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. Last Updated: 07/27/2016

Duma Suspends Freeze on ORT's Accounts

The State Duma Audit Chamber has temporarily suspended an order to freeze ORT television's bank accounts so that the channel can give presidential candidates legally mandated free air time, ORT spokesman Grigory Simanovich said Tuesday.

The order was issued in December in retaliation for the state channel's refusal to let federal auditors check its books.

ORT chairman of the board Vitaly Ignatenko "wrote a letter to the Audit Chamber asking that they unfreeze our accounts for the time of the presidential elections for the understandable, objective reason that we must, by law, give air time to presidential candidates," Simanovich said in a telephone interview. "Our colleagues at the Audit Chamber agreed."

A spokesman for the Audit Chamber said the collegium of auditors had voted to unfreeze ORT's accounts as of Feb. 11 on the grounds of Ignatenko's letter.

For the 30 days running up to March 26 presidential elections, ORT - the key pillar of media support for the Kremlin candidate, acting President Vladimir Putin - must provide each candidate with at least one hour of free air time for campaign agitation.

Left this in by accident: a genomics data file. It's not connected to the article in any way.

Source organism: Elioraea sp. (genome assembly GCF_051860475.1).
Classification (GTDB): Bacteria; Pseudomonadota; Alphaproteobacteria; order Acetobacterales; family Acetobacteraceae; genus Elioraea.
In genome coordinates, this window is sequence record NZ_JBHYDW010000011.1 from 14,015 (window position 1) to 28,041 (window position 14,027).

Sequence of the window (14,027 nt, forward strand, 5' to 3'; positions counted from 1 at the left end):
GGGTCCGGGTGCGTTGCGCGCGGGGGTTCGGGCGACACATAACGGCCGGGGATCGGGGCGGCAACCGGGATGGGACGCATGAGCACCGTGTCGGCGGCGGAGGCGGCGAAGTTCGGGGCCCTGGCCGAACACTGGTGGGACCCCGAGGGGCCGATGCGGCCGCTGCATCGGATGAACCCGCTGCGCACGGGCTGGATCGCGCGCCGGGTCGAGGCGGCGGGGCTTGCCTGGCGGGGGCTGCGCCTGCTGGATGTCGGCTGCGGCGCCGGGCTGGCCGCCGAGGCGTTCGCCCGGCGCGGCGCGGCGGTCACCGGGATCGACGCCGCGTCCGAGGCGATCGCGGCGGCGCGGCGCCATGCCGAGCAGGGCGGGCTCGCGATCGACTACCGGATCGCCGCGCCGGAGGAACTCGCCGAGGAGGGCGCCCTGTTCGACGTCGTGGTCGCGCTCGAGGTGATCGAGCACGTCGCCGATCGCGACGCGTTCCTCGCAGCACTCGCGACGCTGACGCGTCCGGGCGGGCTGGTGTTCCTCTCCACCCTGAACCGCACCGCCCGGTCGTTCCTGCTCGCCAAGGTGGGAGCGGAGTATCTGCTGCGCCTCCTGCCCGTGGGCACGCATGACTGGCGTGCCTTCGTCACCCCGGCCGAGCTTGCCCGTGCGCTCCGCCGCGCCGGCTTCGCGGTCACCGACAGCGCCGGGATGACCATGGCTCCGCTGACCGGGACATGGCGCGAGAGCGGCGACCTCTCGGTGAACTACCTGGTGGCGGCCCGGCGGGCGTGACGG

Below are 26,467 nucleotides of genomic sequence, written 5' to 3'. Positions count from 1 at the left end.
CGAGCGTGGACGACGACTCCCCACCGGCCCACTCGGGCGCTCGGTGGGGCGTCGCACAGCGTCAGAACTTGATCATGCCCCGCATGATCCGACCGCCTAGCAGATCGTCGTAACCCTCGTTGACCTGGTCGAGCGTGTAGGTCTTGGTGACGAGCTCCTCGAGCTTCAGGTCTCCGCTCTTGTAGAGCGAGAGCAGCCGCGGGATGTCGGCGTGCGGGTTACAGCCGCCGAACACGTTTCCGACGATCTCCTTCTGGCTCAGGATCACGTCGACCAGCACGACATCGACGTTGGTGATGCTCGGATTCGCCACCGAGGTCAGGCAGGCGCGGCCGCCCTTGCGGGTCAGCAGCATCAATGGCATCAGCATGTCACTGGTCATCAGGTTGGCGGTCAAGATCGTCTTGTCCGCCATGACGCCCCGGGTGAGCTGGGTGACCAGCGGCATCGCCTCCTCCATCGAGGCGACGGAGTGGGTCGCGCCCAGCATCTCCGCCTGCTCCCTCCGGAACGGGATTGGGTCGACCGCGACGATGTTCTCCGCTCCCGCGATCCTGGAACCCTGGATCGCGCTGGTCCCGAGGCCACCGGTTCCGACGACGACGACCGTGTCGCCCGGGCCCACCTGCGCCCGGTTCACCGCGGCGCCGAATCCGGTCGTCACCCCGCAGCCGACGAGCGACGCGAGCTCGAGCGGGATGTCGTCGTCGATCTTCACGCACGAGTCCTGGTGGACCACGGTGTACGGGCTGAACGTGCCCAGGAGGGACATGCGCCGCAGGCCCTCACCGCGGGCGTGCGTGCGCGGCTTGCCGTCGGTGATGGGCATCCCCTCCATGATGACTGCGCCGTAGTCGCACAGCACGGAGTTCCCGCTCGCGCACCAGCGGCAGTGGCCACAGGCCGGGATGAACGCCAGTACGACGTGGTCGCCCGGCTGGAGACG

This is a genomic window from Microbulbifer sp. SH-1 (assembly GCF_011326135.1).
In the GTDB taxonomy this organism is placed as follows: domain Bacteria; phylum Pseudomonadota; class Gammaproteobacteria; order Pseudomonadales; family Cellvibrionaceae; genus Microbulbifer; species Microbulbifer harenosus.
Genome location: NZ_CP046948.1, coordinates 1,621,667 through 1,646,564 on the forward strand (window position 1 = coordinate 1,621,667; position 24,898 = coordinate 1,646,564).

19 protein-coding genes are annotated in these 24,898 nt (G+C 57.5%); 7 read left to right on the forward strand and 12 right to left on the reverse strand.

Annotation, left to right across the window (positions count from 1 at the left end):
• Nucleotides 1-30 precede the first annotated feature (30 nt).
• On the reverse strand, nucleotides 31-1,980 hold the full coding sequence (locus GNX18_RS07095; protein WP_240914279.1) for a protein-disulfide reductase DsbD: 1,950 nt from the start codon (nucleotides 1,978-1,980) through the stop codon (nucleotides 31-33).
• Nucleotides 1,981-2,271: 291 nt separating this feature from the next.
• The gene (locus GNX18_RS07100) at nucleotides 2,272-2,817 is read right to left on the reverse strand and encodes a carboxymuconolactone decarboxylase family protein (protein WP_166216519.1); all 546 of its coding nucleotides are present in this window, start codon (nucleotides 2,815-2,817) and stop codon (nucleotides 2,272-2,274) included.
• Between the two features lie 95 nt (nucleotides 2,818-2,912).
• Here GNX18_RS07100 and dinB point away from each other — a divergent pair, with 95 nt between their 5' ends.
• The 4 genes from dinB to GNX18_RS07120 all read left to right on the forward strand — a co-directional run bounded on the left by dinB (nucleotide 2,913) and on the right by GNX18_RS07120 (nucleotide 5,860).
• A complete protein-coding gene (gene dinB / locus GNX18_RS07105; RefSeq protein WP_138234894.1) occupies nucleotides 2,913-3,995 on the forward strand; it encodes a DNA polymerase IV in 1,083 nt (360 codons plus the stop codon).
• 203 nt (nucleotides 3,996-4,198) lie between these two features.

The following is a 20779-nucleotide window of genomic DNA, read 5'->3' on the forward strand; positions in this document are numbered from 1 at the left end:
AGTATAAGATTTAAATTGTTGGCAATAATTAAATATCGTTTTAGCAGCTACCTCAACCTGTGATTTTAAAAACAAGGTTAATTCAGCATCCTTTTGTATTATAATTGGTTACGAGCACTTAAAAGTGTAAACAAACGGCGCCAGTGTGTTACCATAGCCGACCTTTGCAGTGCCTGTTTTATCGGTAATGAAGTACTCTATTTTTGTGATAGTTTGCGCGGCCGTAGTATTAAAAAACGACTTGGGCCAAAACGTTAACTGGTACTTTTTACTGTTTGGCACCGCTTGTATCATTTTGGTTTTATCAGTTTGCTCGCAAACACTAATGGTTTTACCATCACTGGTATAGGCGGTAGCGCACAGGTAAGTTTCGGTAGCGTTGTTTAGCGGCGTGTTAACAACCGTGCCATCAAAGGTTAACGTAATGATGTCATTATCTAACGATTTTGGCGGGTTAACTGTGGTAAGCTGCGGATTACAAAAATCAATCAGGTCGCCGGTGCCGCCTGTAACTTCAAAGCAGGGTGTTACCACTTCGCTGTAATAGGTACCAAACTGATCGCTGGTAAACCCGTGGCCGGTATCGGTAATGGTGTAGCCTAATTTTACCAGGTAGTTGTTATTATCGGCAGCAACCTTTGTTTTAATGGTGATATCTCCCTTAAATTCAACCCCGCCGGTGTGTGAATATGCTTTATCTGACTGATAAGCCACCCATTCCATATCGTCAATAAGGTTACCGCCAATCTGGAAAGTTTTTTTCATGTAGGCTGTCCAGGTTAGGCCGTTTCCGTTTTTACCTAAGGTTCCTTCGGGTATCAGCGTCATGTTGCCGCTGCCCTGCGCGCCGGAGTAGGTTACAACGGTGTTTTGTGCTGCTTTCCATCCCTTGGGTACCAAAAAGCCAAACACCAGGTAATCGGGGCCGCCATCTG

The Audit Chamber spokesman said the accounts would be frozen again after March 26 if ORT did not give in to the chamber's demand to audit the channel.

Simanovich refused to comment on newspaper speculation that the government or the Kremlin might have intervened with the Audit Chamber on behalf of the channel, 51 percent of which belongs to the government.

"I think these hints are unfounded," the Audit Chamber spokesman said.

ORT now has access to its eight commercial bank accounts, Simanovich said.

The Audit Chamber froze them after ORT, which is believed to be controlled by minority shareholder Boris Berezovsky, claimed it had received no budget money for five years and refused access to budget auditors.

The freeze came just a few weeks before December elections to the State Duma. At that time, Audit Chamber chairman Khachim Karmokov told Segodnya newspaper he supposed ORT might have sources of financing of which the auditors were unaware.

"If we stop operations on [ORT] accounts, then ORT's activities will cease," Segodnya quoted Karmokov as saying then.

"But they did not cease," the newspaper wrote Tuesday.

Only one bank, Central Bank subsidiary Vneshekonombank, kept ORT's accounts open, Vneshekonombank chairman Andrei Kostin said in January.

This month, Vneshekonombank granted the channel an indefinite grace period on a $100 million debt, which ORT had failed to pay by the January due date, even though it called in a $42.2 million debt held by a political rival of ORT, the private national broadcaster NTV.